In many applications, the ability to resist corrosion is highly important to the success of the steel component. This is particularly true in steel-reinforced concrete in view of the porosity of concrete, and in steel that is used in moist environments in general. In view of the ever-present concerns about corrosion, there is a continuing effort to develop steel alloys with improved corrosion resistance. These and other matters in regard to the production of steel of high strength and toughness that is also resistant to corrosion are addressed by the present invention.
It has now been discovered that corrosion in a dislocated lath structure can be reduced by eliminating the presence of precipitates such as carbides, nitrides, and carbonitrides from the structure, including those that are produced by autotempering and also including transformation products such as bainite and pearlite containing carbides, nitrides or carbonitrides of different morphologies depending on composition, cooling rate, and other parameters of the alloying process. It has been discovered that the interfaces between the small crystals of these precipitates and the martensite phase through which the precipitates are dispersed promote corrosion by acting as galvanic cells, and that pitting of the steel begins at these interfaces. Accordingly, the present invention resides in part in an alloy steel with a dislocated lath microstructure that does not contain carbides, nitrides or carbonitrides, as well as a method for forming an alloy steel of this microstructure. The invention also resides in the discovery that this type of microstructure can be achieved by limiting the choice and the amounts of the alloying elements such that the martensite start temperature Ms is 350° C. or greater. Still further, the invention resides in the discovery that while autotempering and other means of carbide, nitride or carbonitride precipitation in a dislocated lath structure can be avoided by a rapid cooling rate, certain alloy compositions will produce a dislocated lath structure free of autotempered products and precipitates in general simply by air cooling. These and other objects, features, and advantages of the invention will be better understood by the description that follows.
FIG. 1 is a phase transformation kinetic diagram demonstrating the alloy processing procedures and conditions of this invention.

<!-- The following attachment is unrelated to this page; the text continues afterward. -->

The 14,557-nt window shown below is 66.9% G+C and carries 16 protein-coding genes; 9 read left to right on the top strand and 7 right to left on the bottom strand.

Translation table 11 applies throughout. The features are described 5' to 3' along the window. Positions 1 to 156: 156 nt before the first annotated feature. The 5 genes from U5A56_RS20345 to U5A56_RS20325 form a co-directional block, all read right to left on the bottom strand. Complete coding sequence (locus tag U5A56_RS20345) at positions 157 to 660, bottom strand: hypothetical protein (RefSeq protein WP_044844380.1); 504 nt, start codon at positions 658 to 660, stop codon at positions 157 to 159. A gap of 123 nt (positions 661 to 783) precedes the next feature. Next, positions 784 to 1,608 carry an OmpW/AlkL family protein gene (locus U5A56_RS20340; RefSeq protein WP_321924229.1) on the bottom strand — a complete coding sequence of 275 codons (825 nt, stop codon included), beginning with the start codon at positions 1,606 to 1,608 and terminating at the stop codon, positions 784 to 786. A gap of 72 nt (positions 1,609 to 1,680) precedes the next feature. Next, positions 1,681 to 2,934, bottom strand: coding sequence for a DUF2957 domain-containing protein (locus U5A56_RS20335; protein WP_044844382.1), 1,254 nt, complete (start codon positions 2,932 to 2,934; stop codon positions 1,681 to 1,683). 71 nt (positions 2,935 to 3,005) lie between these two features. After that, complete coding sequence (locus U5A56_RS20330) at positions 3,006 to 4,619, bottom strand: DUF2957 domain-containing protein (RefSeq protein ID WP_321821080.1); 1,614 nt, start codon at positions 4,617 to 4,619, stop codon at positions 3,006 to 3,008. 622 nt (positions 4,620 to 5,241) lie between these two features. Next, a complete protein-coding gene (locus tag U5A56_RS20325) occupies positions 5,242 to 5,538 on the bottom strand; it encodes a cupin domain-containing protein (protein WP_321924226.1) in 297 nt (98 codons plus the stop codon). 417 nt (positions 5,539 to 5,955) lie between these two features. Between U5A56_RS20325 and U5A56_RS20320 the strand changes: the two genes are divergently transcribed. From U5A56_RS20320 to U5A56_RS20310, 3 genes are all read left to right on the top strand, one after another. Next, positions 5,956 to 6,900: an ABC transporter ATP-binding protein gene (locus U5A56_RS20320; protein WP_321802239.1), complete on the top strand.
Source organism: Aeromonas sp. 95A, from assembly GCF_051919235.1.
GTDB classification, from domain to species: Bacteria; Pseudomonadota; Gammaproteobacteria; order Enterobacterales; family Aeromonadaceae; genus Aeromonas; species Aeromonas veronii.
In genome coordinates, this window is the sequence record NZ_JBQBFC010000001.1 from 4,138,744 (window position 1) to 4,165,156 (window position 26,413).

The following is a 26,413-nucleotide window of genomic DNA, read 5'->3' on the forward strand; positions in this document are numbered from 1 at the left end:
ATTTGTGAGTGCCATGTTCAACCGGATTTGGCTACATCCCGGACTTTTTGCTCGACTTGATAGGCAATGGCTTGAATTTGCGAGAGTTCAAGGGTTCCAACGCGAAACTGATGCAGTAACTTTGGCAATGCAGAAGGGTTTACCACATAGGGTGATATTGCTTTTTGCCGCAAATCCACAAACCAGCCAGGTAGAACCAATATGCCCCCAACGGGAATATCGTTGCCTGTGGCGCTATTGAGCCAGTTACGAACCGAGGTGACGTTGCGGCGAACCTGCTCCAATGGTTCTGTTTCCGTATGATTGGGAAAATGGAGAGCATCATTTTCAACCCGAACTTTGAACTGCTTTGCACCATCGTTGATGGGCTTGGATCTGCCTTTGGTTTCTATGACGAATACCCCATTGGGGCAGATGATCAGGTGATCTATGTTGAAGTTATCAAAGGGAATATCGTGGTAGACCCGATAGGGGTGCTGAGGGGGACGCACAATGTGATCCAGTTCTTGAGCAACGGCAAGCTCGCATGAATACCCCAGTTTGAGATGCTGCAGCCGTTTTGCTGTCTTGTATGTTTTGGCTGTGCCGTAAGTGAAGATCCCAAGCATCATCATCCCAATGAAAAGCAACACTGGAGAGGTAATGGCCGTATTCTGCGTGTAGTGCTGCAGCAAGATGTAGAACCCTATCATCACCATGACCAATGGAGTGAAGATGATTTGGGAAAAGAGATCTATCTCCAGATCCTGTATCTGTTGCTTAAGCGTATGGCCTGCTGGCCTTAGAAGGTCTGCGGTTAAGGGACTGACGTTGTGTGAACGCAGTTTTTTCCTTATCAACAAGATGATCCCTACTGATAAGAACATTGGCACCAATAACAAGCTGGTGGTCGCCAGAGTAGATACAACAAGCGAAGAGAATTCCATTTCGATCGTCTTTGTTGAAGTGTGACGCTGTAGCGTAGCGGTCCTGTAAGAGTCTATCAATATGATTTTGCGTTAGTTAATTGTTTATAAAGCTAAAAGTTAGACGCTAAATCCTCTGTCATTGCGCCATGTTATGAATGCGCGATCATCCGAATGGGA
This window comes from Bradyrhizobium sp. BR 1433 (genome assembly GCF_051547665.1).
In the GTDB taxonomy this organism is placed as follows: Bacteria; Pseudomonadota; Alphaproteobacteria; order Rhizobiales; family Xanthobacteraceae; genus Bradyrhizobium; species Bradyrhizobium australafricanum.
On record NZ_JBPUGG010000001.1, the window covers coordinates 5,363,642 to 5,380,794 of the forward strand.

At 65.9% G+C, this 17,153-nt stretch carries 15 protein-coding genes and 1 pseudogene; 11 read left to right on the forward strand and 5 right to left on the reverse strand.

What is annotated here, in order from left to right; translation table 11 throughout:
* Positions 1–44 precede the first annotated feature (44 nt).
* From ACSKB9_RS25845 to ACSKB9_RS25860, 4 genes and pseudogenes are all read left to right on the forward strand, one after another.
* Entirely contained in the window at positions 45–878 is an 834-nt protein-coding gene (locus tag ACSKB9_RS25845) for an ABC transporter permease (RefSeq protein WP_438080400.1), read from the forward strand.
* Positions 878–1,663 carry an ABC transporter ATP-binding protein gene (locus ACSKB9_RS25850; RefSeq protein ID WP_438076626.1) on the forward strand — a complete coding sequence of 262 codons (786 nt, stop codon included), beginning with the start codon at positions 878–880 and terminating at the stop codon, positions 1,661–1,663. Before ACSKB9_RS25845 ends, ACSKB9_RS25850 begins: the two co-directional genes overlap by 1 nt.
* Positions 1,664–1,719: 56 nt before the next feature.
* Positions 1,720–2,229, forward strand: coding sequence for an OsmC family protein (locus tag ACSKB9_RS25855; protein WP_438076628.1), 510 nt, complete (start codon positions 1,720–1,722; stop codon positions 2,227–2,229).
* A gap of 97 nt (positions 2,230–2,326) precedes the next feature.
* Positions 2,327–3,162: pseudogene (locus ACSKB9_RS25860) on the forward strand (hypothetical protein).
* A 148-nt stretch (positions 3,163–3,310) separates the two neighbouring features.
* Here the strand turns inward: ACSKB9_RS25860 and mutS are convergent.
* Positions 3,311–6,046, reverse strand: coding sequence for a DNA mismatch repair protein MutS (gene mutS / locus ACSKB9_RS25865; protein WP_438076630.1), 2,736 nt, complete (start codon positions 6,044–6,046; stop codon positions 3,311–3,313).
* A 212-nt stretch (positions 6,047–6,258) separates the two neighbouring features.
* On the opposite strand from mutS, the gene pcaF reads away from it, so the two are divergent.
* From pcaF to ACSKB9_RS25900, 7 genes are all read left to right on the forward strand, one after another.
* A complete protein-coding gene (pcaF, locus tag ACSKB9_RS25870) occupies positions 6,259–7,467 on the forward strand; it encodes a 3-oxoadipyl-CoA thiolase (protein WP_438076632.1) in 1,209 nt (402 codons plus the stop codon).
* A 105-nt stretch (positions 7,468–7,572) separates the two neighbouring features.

FIG. 2 is a sketch representing the microstructure of the alloy composition of this invention.
FIG. 3 is a plot of stress vs. strain for four alloys in accordance with this invention.
Autotempering of an alloy composition occurs when a phase that is under stress due to supersaturation with an alloying element is relieved of its stress by precipitating the excess amount of the alloying element as a compound with another element of the alloy composition in such a manner that the resulting compound resides in isolated regions dispersed throughout the phase while the remainder of the phase reverts to a saturated condition. Autotempering will thus cause excess carbon to precipitate as iron carbide (Fe3C). If chromium is present as an additional alloying element, some of the excess carbon may also precipitate as trichromium dicarbide (Cr3C2), and similar carbides may precipitate with other alloying elements. Autotempering will also cause excess nitrogen to precipitate as either nitrides or carbonitrides. All of these precipitates are collectively referred to herein as “autotempering (or autotempered) products” and it is the avoidance of these products and other transformation products that include precipitates that is achieved by the present invention as a means of accomplishing its goal of lessening the susceptibility of the alloy to corrosion.
The avoidance of the formation of autotempered products and carbides, nitrides and carbonitrides in general is achieved in accordance with this invention by appropriate selection of an alloy composition and a cooling rate through the martensite transition range. The phase transitions that occur upon cooling an alloy from the austenite phase are governed by the cooling rate at any particular stage of the cooling, and the transitions are commonly represented by phase transformation kinetic diagrams with temperature as the vertical axis and time as the horizontal axis, showing the different phases in different regions of the diagram, the lines between the regions representing the conditions at which transitions from one phase to another occur. The locations of the boundary lines in the phase diagram and thus the regions that are defined by the boundary lines vary with the alloy composition.